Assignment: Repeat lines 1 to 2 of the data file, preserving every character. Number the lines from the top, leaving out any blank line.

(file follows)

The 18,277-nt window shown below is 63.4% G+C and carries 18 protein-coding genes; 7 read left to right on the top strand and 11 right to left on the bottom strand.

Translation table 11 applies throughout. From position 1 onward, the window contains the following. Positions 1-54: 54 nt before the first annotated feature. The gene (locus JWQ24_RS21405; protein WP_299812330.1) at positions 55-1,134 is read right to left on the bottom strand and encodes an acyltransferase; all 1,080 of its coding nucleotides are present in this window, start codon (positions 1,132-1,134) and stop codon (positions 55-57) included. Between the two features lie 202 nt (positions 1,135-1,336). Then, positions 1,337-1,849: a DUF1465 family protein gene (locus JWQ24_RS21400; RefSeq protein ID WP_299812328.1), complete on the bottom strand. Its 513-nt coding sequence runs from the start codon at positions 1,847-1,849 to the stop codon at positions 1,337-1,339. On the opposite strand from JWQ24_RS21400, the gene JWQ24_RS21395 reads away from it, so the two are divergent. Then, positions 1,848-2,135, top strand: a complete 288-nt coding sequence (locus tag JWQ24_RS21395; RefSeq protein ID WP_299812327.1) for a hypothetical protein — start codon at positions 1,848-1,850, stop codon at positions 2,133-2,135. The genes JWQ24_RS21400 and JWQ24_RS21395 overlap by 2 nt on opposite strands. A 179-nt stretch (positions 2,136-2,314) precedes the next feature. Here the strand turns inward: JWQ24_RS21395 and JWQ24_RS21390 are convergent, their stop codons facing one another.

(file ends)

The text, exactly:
The 18,277-nt window shown below is 63.4% G+C and carries 18 protein-coding genes; 7 read left to right on the top strand and 11 right to left on the bottom strand.

Translation table 11 applies throughout. From position 1 onward, the window contains the following. Positions 1-54: 54 nt before the first annotated feature. The gene (locus JWQ24_RS21405; protein WP_299812330.1) at positions 55-1,134 is read right to left on the bottom strand and encodes an acyltransferase; all 1,080 of its coding nucleotides are present in this window, start codon (positions 1,132-1,134) and stop codon (positions 55-57) included. Between the two features lie 202 nt (positions 1,135-1,336). Then, positions 1,337-1,849: a DUF1465 family protein gene (locus JWQ24_RS21400; RefSeq protein ID WP_299812328.1), complete on the bottom strand. Its 513-nt coding sequence runs from the start codon at positions 1,847-1,849 to the stop codon at positions 1,337-1,339. On the opposite strand from JWQ24_RS21400, the gene JWQ24_RS21395 reads away from it, so the two are divergent. Then, positions 1,848-2,135, top strand: a complete 288-nt coding sequence (locus tag JWQ24_RS21395; RefSeq protein ID WP_299812327.1) for a hypothetical protein — start codon at positions 1,848-1,850, stop codon at positions 2,133-2,135. The genes JWQ24_RS21400 and JWQ24_RS21395 overlap by 2 nt on opposite strands. A 179-nt stretch (positions 2,136-2,314) precedes the next feature. Here the strand turns inward: JWQ24_RS21395 and JWQ24_RS21390 are convergent, their stop codons facing one another.